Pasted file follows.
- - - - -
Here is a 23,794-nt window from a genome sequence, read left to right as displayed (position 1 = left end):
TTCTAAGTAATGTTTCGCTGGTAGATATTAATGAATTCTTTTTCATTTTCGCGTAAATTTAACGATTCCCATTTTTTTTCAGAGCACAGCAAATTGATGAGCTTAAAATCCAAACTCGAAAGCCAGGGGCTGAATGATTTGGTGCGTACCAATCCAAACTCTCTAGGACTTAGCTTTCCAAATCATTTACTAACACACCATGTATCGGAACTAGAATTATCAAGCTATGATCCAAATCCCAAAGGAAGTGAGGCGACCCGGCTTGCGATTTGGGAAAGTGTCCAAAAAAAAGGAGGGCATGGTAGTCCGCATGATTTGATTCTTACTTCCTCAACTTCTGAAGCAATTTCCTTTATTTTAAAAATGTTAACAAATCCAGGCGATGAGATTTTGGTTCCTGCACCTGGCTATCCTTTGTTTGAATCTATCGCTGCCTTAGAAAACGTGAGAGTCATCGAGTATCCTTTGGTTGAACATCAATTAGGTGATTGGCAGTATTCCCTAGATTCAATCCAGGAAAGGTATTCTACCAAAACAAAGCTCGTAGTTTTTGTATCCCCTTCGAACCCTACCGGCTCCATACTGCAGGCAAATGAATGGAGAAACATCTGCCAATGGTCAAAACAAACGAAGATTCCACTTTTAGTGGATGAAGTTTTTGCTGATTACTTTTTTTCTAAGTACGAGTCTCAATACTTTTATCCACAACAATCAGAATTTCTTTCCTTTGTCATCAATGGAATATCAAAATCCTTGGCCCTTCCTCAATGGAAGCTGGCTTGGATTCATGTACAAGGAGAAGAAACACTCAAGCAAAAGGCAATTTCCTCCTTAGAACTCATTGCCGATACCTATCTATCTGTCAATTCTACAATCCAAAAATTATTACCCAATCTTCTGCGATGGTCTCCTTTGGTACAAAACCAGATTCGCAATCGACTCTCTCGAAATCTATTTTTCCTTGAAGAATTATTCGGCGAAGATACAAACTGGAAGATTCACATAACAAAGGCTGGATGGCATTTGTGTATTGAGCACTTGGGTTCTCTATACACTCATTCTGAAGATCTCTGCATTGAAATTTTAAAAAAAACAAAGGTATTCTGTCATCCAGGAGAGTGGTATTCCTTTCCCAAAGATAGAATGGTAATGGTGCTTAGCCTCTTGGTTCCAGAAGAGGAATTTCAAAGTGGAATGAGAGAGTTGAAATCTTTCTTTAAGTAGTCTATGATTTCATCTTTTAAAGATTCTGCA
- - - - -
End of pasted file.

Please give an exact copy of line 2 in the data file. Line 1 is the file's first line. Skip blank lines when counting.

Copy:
TTCTAAGTAATGTTTCGCTGGTAGATATTAATGAATTCTTTTTCATTTTCGCGTAAATTTAACGATTCCCATTTTTTTTCAGAGCACAGCAAATTGATGAGCTTAAAATCCAAACTCGAAAGCCAGGGGCTGAATGATTTGGTGCGTACCAATCCAAACTCTCTAGGACTTAGCTTTCCAAATCATTTACTAACACACCATGTATCGGAACTAGAATTATCAAGCTATGATCCAAATCCCAAAGGAAGTGAGGCGACCCGGCTTGCGATTTGGGAAAGTGTCCAAAAAAAAGGAGGGCATGGTAGTCCGCATGATTTGATTCTTACTTCCTCAACTTCTGAAGCAATTTCCTTTATTTTAAAAATGTTAACAAATCCAGGCGATGAGATTTTGGTTCCTGCACCTGGCTATCCTTTGTTTGAATCTATCGCTGCCTTAGAAAACGTGAGAGTCATCGAGTATCCTTTGGTTGAACATCAATTAGGTGATTGGCAGTATTCCCTAGATTCAATCCAGGAAAGGTATTCTACCAAAACAAAGCTCGTAGTTTTTGTATCCCCTTCGAACCCTACCGGCTCCATACTGCAGGCAAATGAATGGAGAAACATCTGCCAATGGTCAAAACAAACGAAGATTCCACTTTTAGTGGATGAAGTTTTTGCTGATTACTTTTTTTCTAAGTACGAGTCTCAATACTTTTATCCACAACAATCAGAATTTCTTTCCTTTGTCATCAATGGAATATCAAAATCCTTGGCCCTTCCTCAATGGAAGCTGGCTTGGATTCATGTACAAGGAGAAGAAACACTCAAGCAAAAGGCAATTTCCTCCTTAGAACTCATTGCCGATACCTATCTATCTGTCAATTCTACAATCCAAAAATTATTACCCAATCTTCTGCGATGGTCTCCTTTGGTACAAAACCAGATTCGCAATCGACTCTCTCGAAATCTATTTTTCCTTGAAGAATTATTCGGCGAAGATACAAACTGGAAGATTCACATAACAAAGGCTGGATGGCATTTGTGTATTGAGCACTTGGGTTCTCTATACACTCATTCTGAAGATCTCTGCATTGAAATTTTAAAAAAAACAAAGGTATTCTGTCATCCAGGAGAGTGGTATTCCTTTCCCAAAGATAGAATGGTAATGGTGCTTAGCCTCTTGGTTCCAGAAGAGGAATTTCAAAGTGGAATGAGAGAGTTGAAATCTTTCTTTAAGTAGTCTATGATTTCATCTTTTAAAGATTCTGCA